The New Paradigm: Wealth Transfer Planning During an Economic Downturn

Alerts / May 1, 2020

The favorable tax treatment provided by the Tax Cuts and Jobs Act, combined with historically low interest rates during the COVID-19 pandemic, has resulted in tremendous wealth transfer planning opportunities.

Increased Lifetime Exemption

In December 2017, the Tax Cuts and Jobs Act (“TCJA”) was signed into law. The TCJA made substantial changes to the federal gift and estate tax landscape. Prior to the TCJA, an individual could transfer, during life and at death, $5 million (as adjusted for inflation for years after 2011) free from gift and estate tax. The TCJA doubled the lifetime gift and estate tax exemption (the “lifetime exemption”) from $5 million to $10 million (as adjusted for inflation for years after 2011). As of 2020, an individual can now transfer $11.58 million (or $23.16 million for a married couple) free from gift and estate tax.

The lifetime exemption for 2020 is the highest it has ever been. In comparison, in the year 2000, the lifetime exemption was only $675,000. Now is a unique time to transfer wealth and take advantage of the large lifetime exemption. The benefits of the TCJA, however, do have an expiration date. On Jan. 1, 2026, the lifetime exemption will revert back to $5 million (as adjusted for inflation for years after 2011), if the TCJA is not repealed earlier by a change in the law.

Furthermore, for individuals who utilize their entire $11.58 million lifetime exemption, the IRS has issued regulations that ensure the benefit of the higher lifetime exemption will not be retroactively eliminated when the lifetime exemption reverts back to $5 million.[i]

Low Interest Rates

In addition to the benefits of the higher lifetime exemption afforded by the TCJA, the economic downturn has presented further wealth transfer planning opportunities. Every month, the IRS issues an Applicable Federal Rate (“AFR” or “AFRs”). The AFR is determined from the average of market yields from certain government debt obligations. When that yield drops, so does the AFR. The AFR is often a critical component of wealth transfer strategies, as it creates a threshold interest rate that must be charged for private loans. In connection with the AFR, the IRS also issues a Section 7520 rate. Under the Internal Revenue Code, the Section 7520 rate is 120% of the midterm AFR. The relevance of the Section 7520 rate is that it is the interest rate that must be used to value life estates, remainder interests or interests for a term of years.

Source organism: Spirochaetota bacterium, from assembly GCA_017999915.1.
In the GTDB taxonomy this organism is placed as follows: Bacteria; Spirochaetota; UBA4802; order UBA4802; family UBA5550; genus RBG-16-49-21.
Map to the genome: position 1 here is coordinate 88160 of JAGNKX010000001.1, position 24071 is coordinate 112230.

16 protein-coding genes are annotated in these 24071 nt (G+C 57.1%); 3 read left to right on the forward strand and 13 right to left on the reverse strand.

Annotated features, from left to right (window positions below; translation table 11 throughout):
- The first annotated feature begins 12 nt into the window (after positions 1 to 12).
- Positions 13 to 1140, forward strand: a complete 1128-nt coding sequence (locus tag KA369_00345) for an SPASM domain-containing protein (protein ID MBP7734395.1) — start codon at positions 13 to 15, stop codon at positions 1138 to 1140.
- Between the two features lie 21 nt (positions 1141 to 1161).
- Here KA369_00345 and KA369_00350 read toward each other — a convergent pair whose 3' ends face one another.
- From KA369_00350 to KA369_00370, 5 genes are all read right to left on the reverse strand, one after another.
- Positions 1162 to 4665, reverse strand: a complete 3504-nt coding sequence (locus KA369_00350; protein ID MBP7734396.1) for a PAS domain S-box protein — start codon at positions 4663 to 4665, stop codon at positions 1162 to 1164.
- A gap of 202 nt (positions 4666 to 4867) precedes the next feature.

For May 2020, the short-term AFR (zero to three years) is 0.25%, the midterm AFR (more than three to nine years) is 0.58% and the long-term AFR (more than nine years) is 1.15%. In addition, the Section 7520 rate for May 2020 is 0.80%. The May 2020 AFRs and Section 7520 rate are some of the lowest ever published. The combination of the historically low rates and an all-time high lifetime exemption presents a variety of wealth transfer planning opportunities.

Wealth transfer strategies that may be beneficial during this time include (i) low-interest intra-family loans, (ii) refinancing intra-family loans, (iii) sales to grantor trusts, (iv) grantor retained annuity trusts (“GRATs”) and (v) charitable lead annuity trusts (“CLATs”).

Intra-family Loans

An intra-family loan may be a valuable way to provide liquidity to the next generation. The lending family member will have the ability to determine repayment terms, including interest rate, loan duration, timing of payments, and whether payments consist of both interest and principal or are interest only with the balance due at maturity. If an intra-family loan is utilized, the loan must charge, at a minimum, the AFR. The failure to charge a minimum interest rate at the AFR would result in adverse gift tax consequences. However, the AFR is typically a much lower rate than that charged by a commercial lender.

If an individual makes a nine-year loan to a family member or to a trust in May 2020, the minimum interest rate he or she will be required to charge on the loan is only 0.58%. However, notwithstanding the historically low AFR, due to the large lifetime exemption, it may make more sense to make a gift instead of a loan.